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Incentives Matter: Rand Paul Proposes Bonuses for Federal Employees that Identify Budget Savings

If a munificent benefactor were to hold out their hand and freely offer you a large hunk of cash, you would very likely take it -- unless you had a very good reason not to. This is a persistently terrible problem with our large, liberal government: every year, federal departments, agencies, and services are allotted a particular budget, and they are usually bound and determined to spend every dime of that money; why shouldn't they be? They want to prove that their department and all of its operations are absolutely essential, lest they invite downsizing in future years' budgets. They therefore spend all of their money, which often results in huge amounts of waste -- and when that munificent benefactor is as faceless as The Taxpayer, the transactions are pretty guilt-free.


Sen. Rand Paul (R-KY), one of the few senators or congresspeople to return a portion of his designated budget to the Treasury unused, is once again demonstrating his grasp on what should be a common-sense principle of basic economics: incentives matter. On Sunday, he introduced legislation that could actually incentivize federal agencies not to spend every penny of their budget, and instead offer bonuses to federal workers who propose budget spending cuts. From The Hill:

"Under current law, agencies are required to spend all of the money they are allocated and have no incentive to identify areas in the budget where savings could be found," Paul said. "When this occurs, federal agencies with surplus funds must rush to spend the funds before the end of the fiscal year, often on unnecessary purchases."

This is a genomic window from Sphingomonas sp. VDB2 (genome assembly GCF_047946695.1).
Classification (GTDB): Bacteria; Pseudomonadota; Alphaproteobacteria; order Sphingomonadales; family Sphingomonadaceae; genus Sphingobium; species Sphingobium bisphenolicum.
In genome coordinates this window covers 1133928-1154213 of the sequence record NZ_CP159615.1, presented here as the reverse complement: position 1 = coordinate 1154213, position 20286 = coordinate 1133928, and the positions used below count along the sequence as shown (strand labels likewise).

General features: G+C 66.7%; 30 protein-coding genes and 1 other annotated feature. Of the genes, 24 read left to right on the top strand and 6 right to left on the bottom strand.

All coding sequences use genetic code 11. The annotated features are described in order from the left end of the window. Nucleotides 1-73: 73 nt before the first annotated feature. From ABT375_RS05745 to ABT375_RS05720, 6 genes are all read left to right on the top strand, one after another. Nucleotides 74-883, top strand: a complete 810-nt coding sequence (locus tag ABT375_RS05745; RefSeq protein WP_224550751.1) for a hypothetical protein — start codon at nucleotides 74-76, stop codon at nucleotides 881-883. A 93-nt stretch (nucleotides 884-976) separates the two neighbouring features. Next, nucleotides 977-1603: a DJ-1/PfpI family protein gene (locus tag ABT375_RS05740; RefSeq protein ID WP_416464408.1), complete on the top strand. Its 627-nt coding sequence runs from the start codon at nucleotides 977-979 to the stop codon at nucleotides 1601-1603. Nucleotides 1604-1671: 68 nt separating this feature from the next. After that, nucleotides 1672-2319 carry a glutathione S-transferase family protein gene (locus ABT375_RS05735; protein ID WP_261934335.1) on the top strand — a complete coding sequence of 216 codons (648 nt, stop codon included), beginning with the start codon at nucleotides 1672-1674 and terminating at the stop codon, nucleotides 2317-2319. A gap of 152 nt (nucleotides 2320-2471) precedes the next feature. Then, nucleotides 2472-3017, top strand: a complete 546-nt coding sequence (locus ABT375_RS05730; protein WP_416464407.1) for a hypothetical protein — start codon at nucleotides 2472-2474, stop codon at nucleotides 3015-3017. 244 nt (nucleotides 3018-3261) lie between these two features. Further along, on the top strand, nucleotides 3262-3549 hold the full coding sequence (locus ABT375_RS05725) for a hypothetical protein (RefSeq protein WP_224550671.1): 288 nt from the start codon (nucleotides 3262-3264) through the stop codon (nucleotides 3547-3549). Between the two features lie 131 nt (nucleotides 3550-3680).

The Cost Savings Enhancement Act is supported by Citizens Against Government Waste and Americans for Prosperity. In a letter from last week, the latter group said the bill creates an employee suggestion program under which federal workers would get as much as $10,000 if their suggestions for trimming are adopted.


Teachers' unions, welfare recipients, federal employees, and the like -- they have few reasons to compete for efficiency, performance, savings, innovation, or any real progress; and, at least in theory, I think changing the game with incentives is a pretty neat method of approaching a solution to government waste.

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